He took a break to talk on the phone on a recent Friday morning, as he and other senators brewed up some suds to serve at the Great American Beer Festival, an annual competition with the House. “Haze,” suggesting a thick microscopic brew, is expected to be part of the name of their brew, he said.

Neville and other legislative Republicans have gotten onboard to make sure marijuana is strictly regulated — a given for a tough guy like Neville — but regulated and taxed fairly, like any other business.

Plus it’s in the state constitution now, and Neville said he takes his oath to uphold that document deadly serious.

“It’s something all of us have to be involved with now,” Neville said.

In Neville’s view voters agreed to legalize pot on the condition that it’s well-regulated with a focus on keeping it out of the hands of people younger than 21.

“Once the people in (Colorado) said yes, it was up to us to craft the best policies possible,” he said.

Now that marijuana is a legal business, it should be treated as fairly as any other legal business.

Neville and fellow Republican Sen. Vicki Marble of Fort Collins drove the conversation and legislation on creating clubs where people could use pot the same way they enjoy beer and booze in bars.

I told you in February they saw it as commonsense and good business, not reefer madness. Marble said the state invites tourists, allows them to buy pot, but then designates no place for them to smoke it legally. Most hotel rooms won’t even allow it.

“The one thing we do not want in this state is for people to come on vacation and leave on probation,” said Marble, who successfully passed a bill to allow people to seal misdemeanor arrest records for marijuana if what they did was made legal by Amendment 64.

In the last session, Neville linked arms with Rep. Jonathan Singer, a Democrat from Longmont, on a bill to allow pot shops to operate more efficiently. Pretty liberal, Singer has been the chief proponent of reasonable but thorough regulation from the start. The bill passed with bipartisan support in both chambers, including from Republican Senate President Kevin Grantham and Democratic House Speak Crisanta Duran. The governor signed it into law in June.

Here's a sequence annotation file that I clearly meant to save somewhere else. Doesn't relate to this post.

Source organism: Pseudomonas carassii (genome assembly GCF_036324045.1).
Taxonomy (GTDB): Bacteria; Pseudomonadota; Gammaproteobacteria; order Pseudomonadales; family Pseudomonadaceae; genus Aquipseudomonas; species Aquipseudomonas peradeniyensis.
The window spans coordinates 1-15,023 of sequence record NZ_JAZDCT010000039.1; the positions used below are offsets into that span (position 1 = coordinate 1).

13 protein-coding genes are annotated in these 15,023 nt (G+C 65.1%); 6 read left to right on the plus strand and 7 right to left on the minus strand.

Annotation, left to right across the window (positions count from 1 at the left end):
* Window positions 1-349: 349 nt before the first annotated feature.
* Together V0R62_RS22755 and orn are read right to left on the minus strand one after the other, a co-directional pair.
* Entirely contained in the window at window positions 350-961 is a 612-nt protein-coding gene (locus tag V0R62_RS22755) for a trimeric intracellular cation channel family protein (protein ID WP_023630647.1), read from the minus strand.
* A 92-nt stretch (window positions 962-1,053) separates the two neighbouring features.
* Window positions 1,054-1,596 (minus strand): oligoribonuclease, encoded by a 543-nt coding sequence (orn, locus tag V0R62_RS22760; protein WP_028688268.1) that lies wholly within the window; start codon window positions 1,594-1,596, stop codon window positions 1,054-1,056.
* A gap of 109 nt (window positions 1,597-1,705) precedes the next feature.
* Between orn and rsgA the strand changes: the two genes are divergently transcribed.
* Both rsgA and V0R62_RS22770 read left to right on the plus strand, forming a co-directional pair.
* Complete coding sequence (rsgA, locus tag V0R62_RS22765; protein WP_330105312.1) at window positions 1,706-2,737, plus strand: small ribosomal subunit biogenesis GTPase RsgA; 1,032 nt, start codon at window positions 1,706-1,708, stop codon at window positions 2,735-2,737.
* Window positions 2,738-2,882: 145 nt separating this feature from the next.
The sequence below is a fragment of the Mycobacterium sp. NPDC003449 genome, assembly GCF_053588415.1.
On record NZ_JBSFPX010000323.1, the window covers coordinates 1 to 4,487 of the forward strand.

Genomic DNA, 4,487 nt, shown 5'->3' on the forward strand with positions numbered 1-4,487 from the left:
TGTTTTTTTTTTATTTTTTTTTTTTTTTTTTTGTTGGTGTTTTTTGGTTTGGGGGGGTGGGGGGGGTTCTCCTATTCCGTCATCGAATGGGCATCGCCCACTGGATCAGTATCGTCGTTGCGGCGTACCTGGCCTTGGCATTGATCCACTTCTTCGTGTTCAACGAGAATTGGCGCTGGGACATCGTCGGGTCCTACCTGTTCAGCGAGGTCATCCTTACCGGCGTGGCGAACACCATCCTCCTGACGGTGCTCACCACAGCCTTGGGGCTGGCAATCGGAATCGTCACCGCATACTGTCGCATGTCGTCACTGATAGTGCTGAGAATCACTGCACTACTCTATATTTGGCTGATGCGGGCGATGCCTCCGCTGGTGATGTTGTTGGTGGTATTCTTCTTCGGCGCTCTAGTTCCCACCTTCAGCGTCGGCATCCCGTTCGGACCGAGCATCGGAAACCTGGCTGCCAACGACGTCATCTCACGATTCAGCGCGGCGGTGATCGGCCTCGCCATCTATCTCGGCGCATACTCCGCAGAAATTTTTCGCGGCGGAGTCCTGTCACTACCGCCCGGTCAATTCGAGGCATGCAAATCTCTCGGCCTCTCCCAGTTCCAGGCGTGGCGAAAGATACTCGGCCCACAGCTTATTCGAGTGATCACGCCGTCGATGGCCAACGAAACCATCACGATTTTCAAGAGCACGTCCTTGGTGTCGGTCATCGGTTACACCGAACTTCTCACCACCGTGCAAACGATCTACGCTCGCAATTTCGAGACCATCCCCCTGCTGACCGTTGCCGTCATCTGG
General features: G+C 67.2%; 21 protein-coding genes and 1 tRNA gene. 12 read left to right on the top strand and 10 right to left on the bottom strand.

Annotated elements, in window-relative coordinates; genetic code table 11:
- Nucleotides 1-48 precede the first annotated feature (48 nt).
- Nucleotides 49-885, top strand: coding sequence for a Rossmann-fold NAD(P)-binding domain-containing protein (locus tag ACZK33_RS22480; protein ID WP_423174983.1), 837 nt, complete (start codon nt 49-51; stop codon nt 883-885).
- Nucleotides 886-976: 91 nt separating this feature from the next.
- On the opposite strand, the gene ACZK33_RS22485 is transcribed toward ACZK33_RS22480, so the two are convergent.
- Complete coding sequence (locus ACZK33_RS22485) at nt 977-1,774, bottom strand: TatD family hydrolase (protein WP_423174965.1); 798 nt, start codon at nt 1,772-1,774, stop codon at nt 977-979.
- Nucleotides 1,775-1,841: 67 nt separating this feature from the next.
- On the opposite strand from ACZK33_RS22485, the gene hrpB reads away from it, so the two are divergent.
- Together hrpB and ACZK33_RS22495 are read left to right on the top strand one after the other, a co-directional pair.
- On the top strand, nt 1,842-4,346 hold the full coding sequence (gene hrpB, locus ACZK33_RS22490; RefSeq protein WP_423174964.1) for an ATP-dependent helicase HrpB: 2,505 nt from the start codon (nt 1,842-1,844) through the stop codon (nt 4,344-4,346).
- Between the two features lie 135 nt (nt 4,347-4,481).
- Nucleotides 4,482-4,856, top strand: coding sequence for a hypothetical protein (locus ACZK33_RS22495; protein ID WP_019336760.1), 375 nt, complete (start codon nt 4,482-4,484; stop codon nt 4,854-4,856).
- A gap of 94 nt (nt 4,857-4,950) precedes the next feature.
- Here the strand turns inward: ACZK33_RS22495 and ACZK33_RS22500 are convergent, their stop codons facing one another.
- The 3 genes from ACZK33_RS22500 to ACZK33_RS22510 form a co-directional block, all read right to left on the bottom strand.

“My feeling is that when businesses operate more efficiently, it’s good for everyone,” Neville said of knocking down pointless, expensive hurdles for business, a general passion of his. “My real fear is that if we don’t allow businesses to operate as an industry, it’s just going to backslide into an area we can’t control, the gray market or the black market.”

Neville isn’t the only Republican driving the magic bus.

Out of 23 pot-specific bills in the last session, 19 had bipartisan sponsorship and 18 became law.

Colorado Springs Rep. Bob Gardner joined with Democrat Dan Pabon of Denver on legislation to create pot clubs, after Marble and Neville’s bill died in a Senate committee. The House and Senate, in bipartisan fashion, passed different versions of the bill.

On the last night of the session, lawmakers were debating how many people should be allowed to smoke pot on a porch, which might qualify it as a club.

Neville said he expects a compromise on pot clubs before the next session begins in January,

But hemp, the non-intoxicating stalk, was a big bipartisan winner this year.

And Sen. Don Coram, a Republican from Montrose, is getting in on the hemp game.

He told me at the State Fair that he has 10 acres in hemp, and he’s putting in a processing facility. That’s putting your money where your bipartisanship is.

He named his operation Paradox Ventures, and Coram hopes to be a Colorado pioneer.

“The voters approved it,” Coram said. “Who am I to override that?”

Neither Neville nor Coram are worried about Sessions’s saber-rattling on cannabis with federal laws that still criminalize marijuana.

“I’m really not concerned,” Coram said at the carnival.